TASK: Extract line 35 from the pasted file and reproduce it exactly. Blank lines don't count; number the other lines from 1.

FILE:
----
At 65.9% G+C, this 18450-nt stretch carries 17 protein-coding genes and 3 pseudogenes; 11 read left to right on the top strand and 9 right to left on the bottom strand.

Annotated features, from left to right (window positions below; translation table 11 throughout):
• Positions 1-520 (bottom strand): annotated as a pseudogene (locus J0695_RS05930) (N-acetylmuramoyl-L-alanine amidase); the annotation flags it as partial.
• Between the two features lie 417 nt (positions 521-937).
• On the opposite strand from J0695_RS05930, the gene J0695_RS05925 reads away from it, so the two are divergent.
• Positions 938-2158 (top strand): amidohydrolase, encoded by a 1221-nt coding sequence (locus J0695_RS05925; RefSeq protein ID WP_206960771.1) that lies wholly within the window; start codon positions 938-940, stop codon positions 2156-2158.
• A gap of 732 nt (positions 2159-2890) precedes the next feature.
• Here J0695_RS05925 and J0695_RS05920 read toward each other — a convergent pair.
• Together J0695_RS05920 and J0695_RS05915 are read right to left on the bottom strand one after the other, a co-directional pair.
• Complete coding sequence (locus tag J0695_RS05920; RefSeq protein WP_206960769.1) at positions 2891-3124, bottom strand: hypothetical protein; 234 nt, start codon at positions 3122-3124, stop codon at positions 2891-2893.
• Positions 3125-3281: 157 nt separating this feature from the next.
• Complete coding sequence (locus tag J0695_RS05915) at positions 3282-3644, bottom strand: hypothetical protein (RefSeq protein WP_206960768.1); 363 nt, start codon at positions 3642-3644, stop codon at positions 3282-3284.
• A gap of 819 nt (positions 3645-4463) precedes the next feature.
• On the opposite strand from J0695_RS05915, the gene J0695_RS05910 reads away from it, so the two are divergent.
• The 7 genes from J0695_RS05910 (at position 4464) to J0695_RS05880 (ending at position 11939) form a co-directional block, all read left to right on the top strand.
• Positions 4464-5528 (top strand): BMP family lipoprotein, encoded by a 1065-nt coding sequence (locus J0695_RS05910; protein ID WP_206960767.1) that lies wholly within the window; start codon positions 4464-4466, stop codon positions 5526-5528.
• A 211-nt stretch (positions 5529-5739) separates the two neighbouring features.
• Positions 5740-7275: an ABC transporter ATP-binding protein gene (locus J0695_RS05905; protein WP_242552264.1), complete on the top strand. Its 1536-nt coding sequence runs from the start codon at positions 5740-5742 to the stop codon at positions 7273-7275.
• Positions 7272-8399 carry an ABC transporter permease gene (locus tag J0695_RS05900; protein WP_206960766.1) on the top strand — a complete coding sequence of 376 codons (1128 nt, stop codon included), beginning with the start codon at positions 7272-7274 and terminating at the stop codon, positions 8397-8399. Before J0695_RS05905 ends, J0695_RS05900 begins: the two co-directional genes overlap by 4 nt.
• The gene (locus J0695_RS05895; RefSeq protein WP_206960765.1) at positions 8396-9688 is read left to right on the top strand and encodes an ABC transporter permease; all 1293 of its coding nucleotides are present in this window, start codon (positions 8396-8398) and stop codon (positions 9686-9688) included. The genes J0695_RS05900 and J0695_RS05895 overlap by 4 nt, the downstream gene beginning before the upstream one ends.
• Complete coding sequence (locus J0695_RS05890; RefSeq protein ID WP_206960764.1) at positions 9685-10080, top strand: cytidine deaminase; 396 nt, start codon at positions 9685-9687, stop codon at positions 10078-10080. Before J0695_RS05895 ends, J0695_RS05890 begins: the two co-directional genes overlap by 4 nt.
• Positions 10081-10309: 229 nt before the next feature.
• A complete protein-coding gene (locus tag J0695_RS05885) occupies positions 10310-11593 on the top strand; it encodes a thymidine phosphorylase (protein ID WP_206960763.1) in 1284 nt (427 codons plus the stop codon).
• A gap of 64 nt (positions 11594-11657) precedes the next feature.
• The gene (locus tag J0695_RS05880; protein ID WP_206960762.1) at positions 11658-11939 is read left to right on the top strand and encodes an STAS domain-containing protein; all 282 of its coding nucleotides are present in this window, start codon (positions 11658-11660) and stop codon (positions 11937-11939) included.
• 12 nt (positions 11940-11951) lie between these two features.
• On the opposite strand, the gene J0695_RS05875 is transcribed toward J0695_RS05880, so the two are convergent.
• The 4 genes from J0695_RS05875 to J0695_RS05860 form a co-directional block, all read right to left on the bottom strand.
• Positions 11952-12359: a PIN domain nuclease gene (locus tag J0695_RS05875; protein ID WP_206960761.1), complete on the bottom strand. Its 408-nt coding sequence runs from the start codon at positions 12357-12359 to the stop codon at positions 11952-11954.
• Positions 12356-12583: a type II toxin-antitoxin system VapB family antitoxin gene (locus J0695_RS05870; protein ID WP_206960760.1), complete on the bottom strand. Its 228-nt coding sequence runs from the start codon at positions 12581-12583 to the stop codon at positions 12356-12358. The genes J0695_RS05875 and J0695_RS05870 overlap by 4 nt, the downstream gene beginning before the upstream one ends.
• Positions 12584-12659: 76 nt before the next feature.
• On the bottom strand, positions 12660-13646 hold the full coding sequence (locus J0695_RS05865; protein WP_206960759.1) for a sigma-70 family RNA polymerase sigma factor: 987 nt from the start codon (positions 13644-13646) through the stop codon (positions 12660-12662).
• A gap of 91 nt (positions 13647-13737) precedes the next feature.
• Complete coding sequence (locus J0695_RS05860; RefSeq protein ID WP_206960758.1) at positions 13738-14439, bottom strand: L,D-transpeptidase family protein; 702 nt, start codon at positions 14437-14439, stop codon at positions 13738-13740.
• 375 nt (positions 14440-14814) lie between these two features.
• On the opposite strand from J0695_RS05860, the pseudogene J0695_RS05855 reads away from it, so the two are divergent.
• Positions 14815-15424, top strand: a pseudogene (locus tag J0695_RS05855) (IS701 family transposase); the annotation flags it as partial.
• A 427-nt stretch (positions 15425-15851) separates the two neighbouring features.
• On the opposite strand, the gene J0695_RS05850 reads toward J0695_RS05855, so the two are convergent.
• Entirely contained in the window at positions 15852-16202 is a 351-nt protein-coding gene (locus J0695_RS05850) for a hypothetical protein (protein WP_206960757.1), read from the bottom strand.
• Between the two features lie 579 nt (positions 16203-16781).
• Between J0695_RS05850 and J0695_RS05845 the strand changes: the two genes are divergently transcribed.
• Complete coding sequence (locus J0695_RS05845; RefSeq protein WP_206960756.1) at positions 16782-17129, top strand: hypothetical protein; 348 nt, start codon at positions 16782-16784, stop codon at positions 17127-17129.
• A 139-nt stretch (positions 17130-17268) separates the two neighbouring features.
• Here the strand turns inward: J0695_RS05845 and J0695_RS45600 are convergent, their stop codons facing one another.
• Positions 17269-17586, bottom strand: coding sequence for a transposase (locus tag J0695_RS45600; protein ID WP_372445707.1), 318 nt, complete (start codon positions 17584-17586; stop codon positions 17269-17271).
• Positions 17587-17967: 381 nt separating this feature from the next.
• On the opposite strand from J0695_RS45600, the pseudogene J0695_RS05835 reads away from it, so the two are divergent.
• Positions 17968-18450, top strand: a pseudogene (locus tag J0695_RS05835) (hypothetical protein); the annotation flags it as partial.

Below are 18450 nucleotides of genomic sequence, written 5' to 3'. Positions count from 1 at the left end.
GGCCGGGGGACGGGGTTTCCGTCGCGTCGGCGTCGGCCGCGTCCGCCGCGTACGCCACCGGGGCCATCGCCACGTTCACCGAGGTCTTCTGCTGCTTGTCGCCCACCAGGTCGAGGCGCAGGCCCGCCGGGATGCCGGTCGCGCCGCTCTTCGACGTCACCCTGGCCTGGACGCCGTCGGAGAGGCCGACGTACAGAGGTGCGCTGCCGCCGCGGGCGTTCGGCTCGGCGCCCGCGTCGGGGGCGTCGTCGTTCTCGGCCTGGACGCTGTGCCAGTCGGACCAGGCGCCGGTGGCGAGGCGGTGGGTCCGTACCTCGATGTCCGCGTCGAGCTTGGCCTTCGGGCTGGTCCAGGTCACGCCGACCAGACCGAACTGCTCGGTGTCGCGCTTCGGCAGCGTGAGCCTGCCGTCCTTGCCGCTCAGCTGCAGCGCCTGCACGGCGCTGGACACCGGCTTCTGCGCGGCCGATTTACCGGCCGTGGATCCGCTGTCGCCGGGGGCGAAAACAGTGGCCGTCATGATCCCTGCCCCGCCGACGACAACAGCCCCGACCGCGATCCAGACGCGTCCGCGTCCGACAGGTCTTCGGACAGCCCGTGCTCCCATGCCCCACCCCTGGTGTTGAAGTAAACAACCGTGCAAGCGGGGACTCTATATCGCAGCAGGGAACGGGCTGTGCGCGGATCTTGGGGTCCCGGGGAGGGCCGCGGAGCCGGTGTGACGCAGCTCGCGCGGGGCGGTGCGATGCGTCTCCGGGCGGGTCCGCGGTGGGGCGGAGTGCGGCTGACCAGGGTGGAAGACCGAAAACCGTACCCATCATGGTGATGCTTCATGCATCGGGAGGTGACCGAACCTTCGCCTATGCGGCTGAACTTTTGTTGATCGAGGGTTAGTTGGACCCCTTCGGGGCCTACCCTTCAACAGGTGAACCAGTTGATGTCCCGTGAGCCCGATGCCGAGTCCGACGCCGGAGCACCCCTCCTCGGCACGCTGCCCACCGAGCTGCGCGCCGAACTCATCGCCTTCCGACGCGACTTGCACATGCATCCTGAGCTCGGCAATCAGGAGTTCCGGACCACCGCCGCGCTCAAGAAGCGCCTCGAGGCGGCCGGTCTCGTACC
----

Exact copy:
• 375 nt (positions 14440-14814) lie between these two features.